In the context of demographic and economic changes, helping mature age job seekers find employment is imperative. The purpose of this paper is to examine mature age job seekers’ proactive personality as a moderator of the relationship between age and job search intensity; and to examine job search self-efficacy as a mediator of this moderation effect. It was hypothesized that the generally negative relationships between age and job search self-efficacy and intensity are weaker among job seekers with a more proactive personality.
In total, 188 job seekers between 40 and 64 years completed an online questionnaire. Data were analyzed using structural equation modeling.
Consistent with previous research, age was negatively related to job search intensity. Proactive personality was positively related to job search intensity and moderated the relationship between age and job search intensity. Extending previous research, proactive personality also positively predicted job search self-efficacy and moderated the relationship between age and job search self-efficacy which, in turn, positively predicted job search intensity.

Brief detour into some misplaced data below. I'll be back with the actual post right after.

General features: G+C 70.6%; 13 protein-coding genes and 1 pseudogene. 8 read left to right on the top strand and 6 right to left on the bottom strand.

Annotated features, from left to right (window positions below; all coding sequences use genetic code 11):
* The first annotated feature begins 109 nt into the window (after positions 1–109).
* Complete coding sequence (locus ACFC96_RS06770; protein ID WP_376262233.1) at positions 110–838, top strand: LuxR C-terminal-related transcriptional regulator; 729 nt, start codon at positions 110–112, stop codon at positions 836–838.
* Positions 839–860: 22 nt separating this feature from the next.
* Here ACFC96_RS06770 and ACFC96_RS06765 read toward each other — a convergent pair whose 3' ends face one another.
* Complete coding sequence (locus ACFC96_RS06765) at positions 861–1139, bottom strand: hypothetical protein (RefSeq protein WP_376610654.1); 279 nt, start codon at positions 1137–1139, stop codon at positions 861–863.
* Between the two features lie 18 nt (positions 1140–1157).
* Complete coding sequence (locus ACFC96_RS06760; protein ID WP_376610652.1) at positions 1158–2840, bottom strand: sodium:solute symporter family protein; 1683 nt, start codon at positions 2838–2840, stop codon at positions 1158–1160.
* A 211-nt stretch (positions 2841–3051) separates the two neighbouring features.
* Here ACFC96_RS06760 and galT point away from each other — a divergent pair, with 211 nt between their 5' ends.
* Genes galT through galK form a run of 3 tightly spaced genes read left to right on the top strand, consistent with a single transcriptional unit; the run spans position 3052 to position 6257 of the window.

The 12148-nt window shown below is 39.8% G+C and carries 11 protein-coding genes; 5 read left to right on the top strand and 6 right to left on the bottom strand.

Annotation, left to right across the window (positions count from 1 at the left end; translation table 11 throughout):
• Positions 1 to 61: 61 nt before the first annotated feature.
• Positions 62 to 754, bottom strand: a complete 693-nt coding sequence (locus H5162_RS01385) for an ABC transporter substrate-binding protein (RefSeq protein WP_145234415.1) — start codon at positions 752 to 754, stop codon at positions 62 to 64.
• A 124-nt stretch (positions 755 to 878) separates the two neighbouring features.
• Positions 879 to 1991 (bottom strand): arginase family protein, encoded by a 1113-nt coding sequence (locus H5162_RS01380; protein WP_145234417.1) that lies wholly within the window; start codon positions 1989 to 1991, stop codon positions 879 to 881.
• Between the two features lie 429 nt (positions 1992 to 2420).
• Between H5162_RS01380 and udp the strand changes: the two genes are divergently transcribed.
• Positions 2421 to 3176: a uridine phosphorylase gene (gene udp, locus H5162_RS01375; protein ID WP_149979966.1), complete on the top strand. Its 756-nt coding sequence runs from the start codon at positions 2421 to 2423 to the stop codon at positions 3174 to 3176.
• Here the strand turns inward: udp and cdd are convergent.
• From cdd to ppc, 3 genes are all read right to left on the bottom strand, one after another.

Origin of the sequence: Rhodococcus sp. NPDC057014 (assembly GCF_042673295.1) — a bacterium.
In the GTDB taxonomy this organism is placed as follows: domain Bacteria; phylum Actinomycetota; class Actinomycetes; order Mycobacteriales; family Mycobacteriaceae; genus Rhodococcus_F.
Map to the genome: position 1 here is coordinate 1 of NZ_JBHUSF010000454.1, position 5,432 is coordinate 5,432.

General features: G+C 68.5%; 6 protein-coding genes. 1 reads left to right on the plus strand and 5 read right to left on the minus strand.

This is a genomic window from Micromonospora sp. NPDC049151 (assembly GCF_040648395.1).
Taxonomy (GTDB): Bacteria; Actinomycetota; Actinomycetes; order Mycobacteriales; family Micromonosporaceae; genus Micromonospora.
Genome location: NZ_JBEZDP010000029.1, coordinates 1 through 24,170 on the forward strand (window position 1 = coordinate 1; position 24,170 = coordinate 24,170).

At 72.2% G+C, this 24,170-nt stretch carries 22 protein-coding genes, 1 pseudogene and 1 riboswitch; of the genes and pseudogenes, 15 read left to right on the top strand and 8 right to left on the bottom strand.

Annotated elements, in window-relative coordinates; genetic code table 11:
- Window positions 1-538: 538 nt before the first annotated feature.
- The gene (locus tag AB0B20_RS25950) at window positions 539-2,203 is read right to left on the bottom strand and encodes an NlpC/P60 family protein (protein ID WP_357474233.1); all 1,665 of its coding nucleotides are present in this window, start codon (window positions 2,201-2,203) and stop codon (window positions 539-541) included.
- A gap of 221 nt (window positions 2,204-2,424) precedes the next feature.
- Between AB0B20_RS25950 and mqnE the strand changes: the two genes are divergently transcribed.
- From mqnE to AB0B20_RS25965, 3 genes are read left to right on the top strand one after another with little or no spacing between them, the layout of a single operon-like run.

Potential limitations of the study include the cross-sectional design, sample selectivity, and the omission of possibly important control variables.
Practitioners, organizations, and societies concerned with helping mature age job seekers find employment could provide additional support to those with a less proactive personality and low job search self-efficacy.
This study extends previous research by showing that mature age job seekers’ job search self-efficacy mediates the moderating effect of proactive personality on the relationship between age and job search intensity.
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